After Rusty Keith’s thoughtful presentation at Little Town Meeting about Article 2 (the Planned Development amendment), another member of the public said,
… this would be the town’s worst nightmare. It would allow apartment development everywhere…
Really? Could someone state clearly why apartments would be bad for Lyme?
Professional planning experts now encourage a variety of housing options in a town. Single family homes remain important, but so is the ability to construct smaller units that are close together, for social interaction, for mutual support, for convenience, and to improve the tax base. Some thoughts:
- The Planning Board just spent the last four months of 2019 working to specify the look of senior apartments
- People who want to downsize (who are not always elderly) want smaller units (apartments) where someone will mow the lawn and shovel the walkway.
- Young people: unless we want our town boards and committees, fire department, FAST squad, etc. to be populated by septuagenarians, we need to attract younger people. Singles and new couples value small, clustered homes, often called apartments.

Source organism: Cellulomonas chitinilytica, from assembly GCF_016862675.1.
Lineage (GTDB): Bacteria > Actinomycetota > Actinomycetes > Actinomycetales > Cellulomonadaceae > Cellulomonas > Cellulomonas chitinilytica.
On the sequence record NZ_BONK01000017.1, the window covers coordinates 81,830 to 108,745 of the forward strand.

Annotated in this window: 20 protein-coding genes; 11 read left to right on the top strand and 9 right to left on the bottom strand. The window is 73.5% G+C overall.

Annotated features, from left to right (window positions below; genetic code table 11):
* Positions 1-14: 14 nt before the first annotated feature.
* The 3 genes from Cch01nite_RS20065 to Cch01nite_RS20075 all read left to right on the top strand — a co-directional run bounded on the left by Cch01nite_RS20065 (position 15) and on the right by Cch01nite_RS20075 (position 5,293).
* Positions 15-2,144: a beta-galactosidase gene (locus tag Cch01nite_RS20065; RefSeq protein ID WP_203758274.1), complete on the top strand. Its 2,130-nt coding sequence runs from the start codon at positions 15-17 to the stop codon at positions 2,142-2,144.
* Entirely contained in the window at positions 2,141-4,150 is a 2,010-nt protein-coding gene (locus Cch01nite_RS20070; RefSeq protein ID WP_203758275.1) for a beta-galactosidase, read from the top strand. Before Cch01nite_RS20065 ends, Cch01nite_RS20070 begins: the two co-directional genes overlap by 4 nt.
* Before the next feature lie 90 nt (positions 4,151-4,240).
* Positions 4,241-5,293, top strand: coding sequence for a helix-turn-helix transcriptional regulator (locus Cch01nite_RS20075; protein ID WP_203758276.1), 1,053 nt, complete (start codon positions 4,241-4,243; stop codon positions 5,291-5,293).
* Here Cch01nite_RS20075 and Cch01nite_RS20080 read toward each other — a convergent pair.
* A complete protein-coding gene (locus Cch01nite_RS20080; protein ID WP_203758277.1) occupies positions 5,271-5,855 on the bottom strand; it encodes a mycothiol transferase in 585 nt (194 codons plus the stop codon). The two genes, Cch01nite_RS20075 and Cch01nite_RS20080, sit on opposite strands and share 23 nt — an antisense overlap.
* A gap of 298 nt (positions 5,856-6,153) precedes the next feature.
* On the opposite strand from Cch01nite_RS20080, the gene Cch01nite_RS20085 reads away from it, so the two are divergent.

- People in the “work force” – teachers, nurses, first responders – all have good jobs. Can they afford to live in town with our median $400,000 home? Apartments could help.
- Families. Yes, families. Despite the scare tactics, actual facts indicate that in both NH and Lyme’s experience, single-family homes have 0.4 school-age children per home (about one child for every two homes). Apartments with five or more units average under one child per six homes – a far lower burden on the school system.
- Improved tax base. Six $250,000 apartments on a 10 acre lot contribute $1.5 million to the grand list, almost four times a $400,000 home.
- Finally, the existing stringent Site Plan Review regulations – still required by Article 2 – would keep any apartments well in the check.
With all these positives, I am curious to hear how apartments would contribute to “Lyme’s worst nightmare”.
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